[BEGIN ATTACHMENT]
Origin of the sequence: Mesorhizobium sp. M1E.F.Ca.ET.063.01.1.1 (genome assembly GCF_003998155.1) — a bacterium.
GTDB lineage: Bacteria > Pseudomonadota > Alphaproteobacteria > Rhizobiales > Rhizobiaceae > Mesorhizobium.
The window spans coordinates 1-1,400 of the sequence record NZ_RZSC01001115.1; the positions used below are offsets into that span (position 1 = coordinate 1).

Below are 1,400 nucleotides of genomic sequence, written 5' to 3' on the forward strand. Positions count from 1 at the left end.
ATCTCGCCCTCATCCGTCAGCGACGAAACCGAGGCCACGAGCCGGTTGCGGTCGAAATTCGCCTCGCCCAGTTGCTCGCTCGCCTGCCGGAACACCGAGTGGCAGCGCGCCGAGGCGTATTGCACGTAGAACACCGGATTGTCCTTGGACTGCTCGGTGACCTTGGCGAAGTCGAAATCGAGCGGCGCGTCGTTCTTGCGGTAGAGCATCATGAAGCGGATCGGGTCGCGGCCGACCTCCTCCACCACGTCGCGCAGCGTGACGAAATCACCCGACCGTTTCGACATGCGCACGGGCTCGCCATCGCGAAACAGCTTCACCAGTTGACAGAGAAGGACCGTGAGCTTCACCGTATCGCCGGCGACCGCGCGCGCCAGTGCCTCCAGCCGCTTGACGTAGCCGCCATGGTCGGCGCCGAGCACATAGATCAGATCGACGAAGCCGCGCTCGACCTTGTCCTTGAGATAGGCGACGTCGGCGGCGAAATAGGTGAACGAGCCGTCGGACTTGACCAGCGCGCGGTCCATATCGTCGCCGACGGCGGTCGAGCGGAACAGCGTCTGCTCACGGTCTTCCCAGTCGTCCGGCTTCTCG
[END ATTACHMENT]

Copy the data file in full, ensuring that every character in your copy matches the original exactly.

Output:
Origin of the sequence: Mesorhizobium sp. M1E.F.Ca.ET.063.01.1.1 (genome assembly GCF_003998155.1) — a bacterium.
GTDB lineage: Bacteria > Pseudomonadota > Alphaproteobacteria > Rhizobiales > Rhizobiaceae > Mesorhizobium.
The window spans coordinates 1-1,400 of the sequence record NZ_RZSC01001115.1; the positions used below are offsets into that span (position 1 = coordinate 1).

Below are 1,400 nucleotides of genomic sequence, written 5' to 3' on the forward strand. Positions count from 1 at the left end.
ATCTCGCCCTCATCCGTCAGCGACGAAACCGAGGCCACGAGCCGGTTGCGGTCGAAATTCGCCTCGCCCAGTTGCTCGCTCGCCTGCCGGAACACCGAGTGGCAGCGCGCCGAGGCGTATTGCACGTAGAACACCGGATTGTCCTTGGACTGCTCGGTGACCTTGGCGAAGTCGAAATCGAGCGGCGCGTCGTTCTTGCGGTAGAGCATCATGAAGCGGATCGGGTCGCGGCCGACCTCCTCCACCACGTCGCGCAGCGTGACGAAATCACCCGACCGTTTCGACATGCGCACGGGCTCGCCATCGCGAAACAGCTTCACCAGTTGACAGAGAAGGACCGTGAGCTTCACCGTATCGCCGGCGACCGCGCGCGCCAGTGCCTCCAGCCGCTTGACGTAGCCGCCATGGTCGGCGCCGAGCACATAGATCAGATCGACGAAGCCGCGCTCGACCTTGTCCTTGAGATAGGCGACGTCGGCGGCGAAATAGGTGAACGAGCCGTCGGACTTGACCAGCGCGCGGTCCATATCGTCGCCGACGGCGGTCGAGCGGAACAGCGTCTGCTCACGGTCTTCCCAGTCGTCCGGCTTCTCG